Historians agree that the second half of the twentieth century saw widespread changes in the structure of biological science in universities. This shift was, and continues to be, characterized by the de-differentiation of nineteenth and early twentieth century disciplines, with increasing emphasis on the methods and authority of molecular fields. Yet we currently lack appreciation of the dynamics that underpinned these changes, and of their tangible effects on the working practices of those involved. In this article we examine the wholesale (...) reform of biological science at the University of Manchester, England, that occurred in two successive steps in 1986 and 1993. We examine how reform was enabled by economic and political factors, as staff seized upon national pressures; in so doing, we emphasize how this reform was shaped by a generational view of the biological sciences as a one field, unified by molecular techniques. We assess how the success of these reforms was tied to new management policies that rewarded research activity in molecular fields, and refigured teaching as a punishment for research inactivity. We close by showing how our analysis fits amongst, and can contribute to, ‘big picture’ debates in the history and sociology of knowledge. (shrink)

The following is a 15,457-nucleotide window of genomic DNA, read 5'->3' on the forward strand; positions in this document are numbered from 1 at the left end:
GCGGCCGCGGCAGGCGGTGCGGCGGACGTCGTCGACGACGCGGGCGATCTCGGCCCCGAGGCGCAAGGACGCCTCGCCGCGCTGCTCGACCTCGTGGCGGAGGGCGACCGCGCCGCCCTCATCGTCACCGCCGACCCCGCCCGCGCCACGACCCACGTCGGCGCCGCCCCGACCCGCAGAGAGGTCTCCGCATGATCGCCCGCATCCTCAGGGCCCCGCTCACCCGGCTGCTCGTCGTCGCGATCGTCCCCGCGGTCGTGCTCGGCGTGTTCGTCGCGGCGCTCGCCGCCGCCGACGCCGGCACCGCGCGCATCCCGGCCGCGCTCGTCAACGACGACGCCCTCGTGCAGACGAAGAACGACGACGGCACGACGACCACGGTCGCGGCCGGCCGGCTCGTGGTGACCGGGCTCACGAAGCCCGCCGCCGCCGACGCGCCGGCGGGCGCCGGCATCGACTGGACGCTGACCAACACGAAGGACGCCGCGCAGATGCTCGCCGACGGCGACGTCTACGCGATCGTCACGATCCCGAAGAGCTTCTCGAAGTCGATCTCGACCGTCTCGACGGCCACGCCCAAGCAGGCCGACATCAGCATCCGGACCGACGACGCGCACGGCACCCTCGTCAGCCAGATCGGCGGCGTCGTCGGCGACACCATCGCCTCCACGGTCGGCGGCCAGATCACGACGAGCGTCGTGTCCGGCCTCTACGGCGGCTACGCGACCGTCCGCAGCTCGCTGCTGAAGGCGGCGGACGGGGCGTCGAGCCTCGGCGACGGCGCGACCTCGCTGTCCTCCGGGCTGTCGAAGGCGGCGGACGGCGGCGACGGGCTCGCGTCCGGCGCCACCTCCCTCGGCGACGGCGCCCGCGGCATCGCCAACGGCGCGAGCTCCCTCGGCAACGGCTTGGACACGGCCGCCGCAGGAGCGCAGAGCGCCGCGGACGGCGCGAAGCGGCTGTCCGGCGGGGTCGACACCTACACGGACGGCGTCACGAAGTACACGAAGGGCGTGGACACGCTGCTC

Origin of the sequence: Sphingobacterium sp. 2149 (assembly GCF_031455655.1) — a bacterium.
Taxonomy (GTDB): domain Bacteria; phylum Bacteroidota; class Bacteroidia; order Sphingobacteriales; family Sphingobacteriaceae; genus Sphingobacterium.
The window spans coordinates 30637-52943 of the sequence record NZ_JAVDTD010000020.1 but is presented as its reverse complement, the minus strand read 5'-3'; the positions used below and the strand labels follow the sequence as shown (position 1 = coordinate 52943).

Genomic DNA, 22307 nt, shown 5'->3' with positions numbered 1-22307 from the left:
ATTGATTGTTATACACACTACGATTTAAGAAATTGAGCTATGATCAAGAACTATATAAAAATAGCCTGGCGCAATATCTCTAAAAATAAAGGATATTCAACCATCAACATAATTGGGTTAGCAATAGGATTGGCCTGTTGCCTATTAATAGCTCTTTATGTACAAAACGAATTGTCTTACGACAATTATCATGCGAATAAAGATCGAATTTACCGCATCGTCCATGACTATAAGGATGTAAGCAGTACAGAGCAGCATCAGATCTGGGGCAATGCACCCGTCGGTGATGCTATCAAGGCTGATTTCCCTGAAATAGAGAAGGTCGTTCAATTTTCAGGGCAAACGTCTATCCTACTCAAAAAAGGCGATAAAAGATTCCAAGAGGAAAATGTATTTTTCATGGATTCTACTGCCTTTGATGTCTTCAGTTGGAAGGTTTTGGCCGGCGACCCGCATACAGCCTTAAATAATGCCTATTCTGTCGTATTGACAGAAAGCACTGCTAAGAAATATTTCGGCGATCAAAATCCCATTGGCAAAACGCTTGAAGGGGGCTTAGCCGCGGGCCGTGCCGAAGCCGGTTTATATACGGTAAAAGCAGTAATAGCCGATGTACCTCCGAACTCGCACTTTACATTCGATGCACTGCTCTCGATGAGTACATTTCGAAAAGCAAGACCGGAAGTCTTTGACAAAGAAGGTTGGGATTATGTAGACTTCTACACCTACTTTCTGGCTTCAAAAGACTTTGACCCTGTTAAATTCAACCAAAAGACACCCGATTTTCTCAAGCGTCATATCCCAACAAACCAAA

This essay examines the origin of genotype-environment interaction, or G×E. "Origin" and not "the origin" because the thesis is that there were actually two distinct concepts of G×E at this beginning: a biometric concept, or \[G \times E_B\], and a developmental concept, or \[G \times E_D \]. R. A. Fisher, one of the founders of population genetics and the creator of the statistical analysis of variance, introduced the biometric concept as he attempted to resolve one of the main problems in (...) the biometric tradition of biology - partitioning the relative contributions of nature and nurture responsible for variation in a population. Lancelot Hogben, an experimental embryologist and also a statistician, introduced the developmental concept as he attempted to resolve one of the main problems in the developmental tradition of biology - determining the role that developmental relationships between genotype and environment played in the generation of variation. To argue for this thesis, I outline Fisher and Hogben's separate routes to their respective concepts of G × E; then these separate interpretations of G × E are drawn on to explicate a debate between Fisher and Hogben over the importance of G × E, the first installment of a persistent controversy. Finally, Fisher's \[G \times E_B\] and Hogben's \[G \times E_D \] are traced beyond their own work into mid-2Oth century population and developmental genetics, and then into the infamous IQ Controversy of the 1970s. (shrink)